Years ago I was helping out in a Sunday School class, and the teacher asked the boys and girls what I thought was an unfortunate question.
The Scripture passage that morning was from Joshua 3, when the priests carry the Ark of the Covenant into the Jordan and the river stops flowing so God’s people can slip into Canaan. The text actually says the waters stood “in a heap.” The people cross on dry land, according to God’s promise and Joshua’s prophecy. I remember standing there in the back of the classroom listening through the children’s ears to a story I’d heard dozens of times, when I found myself gobsmacked by craziness of it, by all those little details that make Scripture so compelling, so uncategorizable. The kids were paying close attention. The room was pregnant with awe. Then the teacher closed his Bible and asked, “Now, children, what are some rivers you have had to cross? How have you had to trust God like the Israelites did?” All at once, the spell was broken.
I had to hold my tongue, because I wanted to wave my hands and say, “Wait, wait! Can we just take a second and think about the fact that God dried up a river? That its waters stood in a heap? Isn’t that amazing? What does a heap of water look like, anyway?” Can’t the story, in other words, do its own work on us before we start applying it like good boys and girls? Of course there’s nothing wrong with application. But there is something wrong with turning a miracle into an object lesson before you’ve had a chance to consider the gobsmacking wonder of it.
The same is true of the best fairy tales. I don’t mean to say that they’re factual in the way Joshua 3 is factual. After all, part of the power of that story is that it actually happened. But when a child hears a fairy tale, they take it as seriously as fact. The first time I read from my own books at an elementary school I was unprepared for the earnestness of the kids’ questions, the way their brains seemed to crackle when I told them about the weird creatures and mysterious magic, the way their faces scrunched up when they detected some apparent inconsistency because I had left out a crucial detail. None of my grownup friends were half as inquisitive or shrewd about the world, about the characters, about the bad guys. Kids know how to read a story. They believe it—or at least they instinctively suspend their disbelief. Grownups have to try twice as hard to open themselves to a story because the soul-muscle of wonder has atrophied. We read to know, not to experience. We apply. And in doing so, we protect ourselves from being gobsmacked—or enchanted, or frightened, or awed, or moved to tears without knowing why.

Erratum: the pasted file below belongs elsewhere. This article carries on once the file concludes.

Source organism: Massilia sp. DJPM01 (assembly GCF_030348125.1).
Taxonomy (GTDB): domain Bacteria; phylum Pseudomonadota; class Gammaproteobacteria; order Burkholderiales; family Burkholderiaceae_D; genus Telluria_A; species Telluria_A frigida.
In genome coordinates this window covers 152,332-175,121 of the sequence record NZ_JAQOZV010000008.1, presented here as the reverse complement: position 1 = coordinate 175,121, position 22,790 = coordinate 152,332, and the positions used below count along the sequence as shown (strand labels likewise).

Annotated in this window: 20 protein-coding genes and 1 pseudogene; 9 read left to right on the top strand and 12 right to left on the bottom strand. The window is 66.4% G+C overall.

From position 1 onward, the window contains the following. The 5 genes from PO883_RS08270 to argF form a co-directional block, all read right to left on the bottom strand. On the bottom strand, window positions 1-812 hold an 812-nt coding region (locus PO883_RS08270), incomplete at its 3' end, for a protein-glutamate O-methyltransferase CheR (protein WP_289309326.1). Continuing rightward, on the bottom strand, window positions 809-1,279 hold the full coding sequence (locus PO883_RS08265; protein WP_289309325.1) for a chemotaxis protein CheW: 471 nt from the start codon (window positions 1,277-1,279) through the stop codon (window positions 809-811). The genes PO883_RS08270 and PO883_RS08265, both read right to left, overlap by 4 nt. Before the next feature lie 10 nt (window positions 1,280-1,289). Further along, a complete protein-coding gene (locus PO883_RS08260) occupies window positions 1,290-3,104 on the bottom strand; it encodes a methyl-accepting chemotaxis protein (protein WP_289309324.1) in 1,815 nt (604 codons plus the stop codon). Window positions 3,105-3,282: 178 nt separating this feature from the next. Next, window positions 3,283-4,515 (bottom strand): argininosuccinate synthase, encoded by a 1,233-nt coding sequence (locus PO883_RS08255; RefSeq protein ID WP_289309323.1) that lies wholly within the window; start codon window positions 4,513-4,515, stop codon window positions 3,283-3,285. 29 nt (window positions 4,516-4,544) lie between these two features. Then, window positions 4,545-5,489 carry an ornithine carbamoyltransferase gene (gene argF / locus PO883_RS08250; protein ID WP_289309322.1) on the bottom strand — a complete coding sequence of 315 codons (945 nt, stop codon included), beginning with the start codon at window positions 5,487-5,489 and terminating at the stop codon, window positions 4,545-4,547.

Kids know how to read a story. They believe it—or at least they instinctively suspend their disbelief.Andrew Peterson
As important as it is to remain childlike when reading a fairy tale, it’s just as important when you’re writing one. When Madeline L’Engle talks about “serving the work,” she means allowing the story to grow into what it wants to be. We aren’t meant to lord our will over a story, but to nurse it into being, then to let it loose to play in the woods of imagination. Only then can it surprise us with that zing of delight and discovery that reminds the author that making is mystery. George MacDonald demonstrates that as well as anybody. His tales are as wild as the Scottish Highlands, as untame as his bushy beard, and though it can be a little disorienting to a modern reader, MacDonald’s fatherly voice is ever present, full of kindness and wisdom. It doesn’t always feel like he knows where he’s going, but you do get the sense that he’s being led. C. S. Lewis said that hardly any other writer “seems to be closer, or more continuously close, to the Spirit of Christ Himself.” If that’s true it explains a lot, because the Spirit of Christ is untame, too. Jesus said in John 3:8, “The wind blows wherever it pleases. You hear its sound, but you can’t tell where it comes from or where it’s going. So it is with everyone born of the Spirit.” Old George believed God loved him, and wanted you to know that God loves you, too. Love is the wind that blows through these stories, and love doesn’t always make sense to us. It goes where it pleases.
The Light Princess reminds us that the world is an unsettling place, and mystery clouds the corners of our days. That means strange and terrible things are bound to happen, whooshing in from the dark periphery without warning—like a witch’s curse, or one of the White Snakes of Darkness. But mystery also means that grace and light can come whooshing in, too, so you might as well keep an eye out. You might as well hope for a prince to wander in, fall in love with you, and lay down his life to make you whole, even though you don’t deserve it.
Well, that’s an unfortunate turn. I accidentally applied the story, didn’t I?
But I was gobsmacked first.
Andrew Peterson is a singer-songwriter and author. Andrew has released more than ten records over the past twenty years, earning him a reputation for songs that connect with his listeners in ways equally powerful, poetic, and intimate. As an author, Andrew’s books include the four volumes of the award-winning Wingfeather Saga, released in collectible hardcover editions through Random House in 2020, and his creative memoir, Adorning the Dark, released in 2019 through B&H Publishing.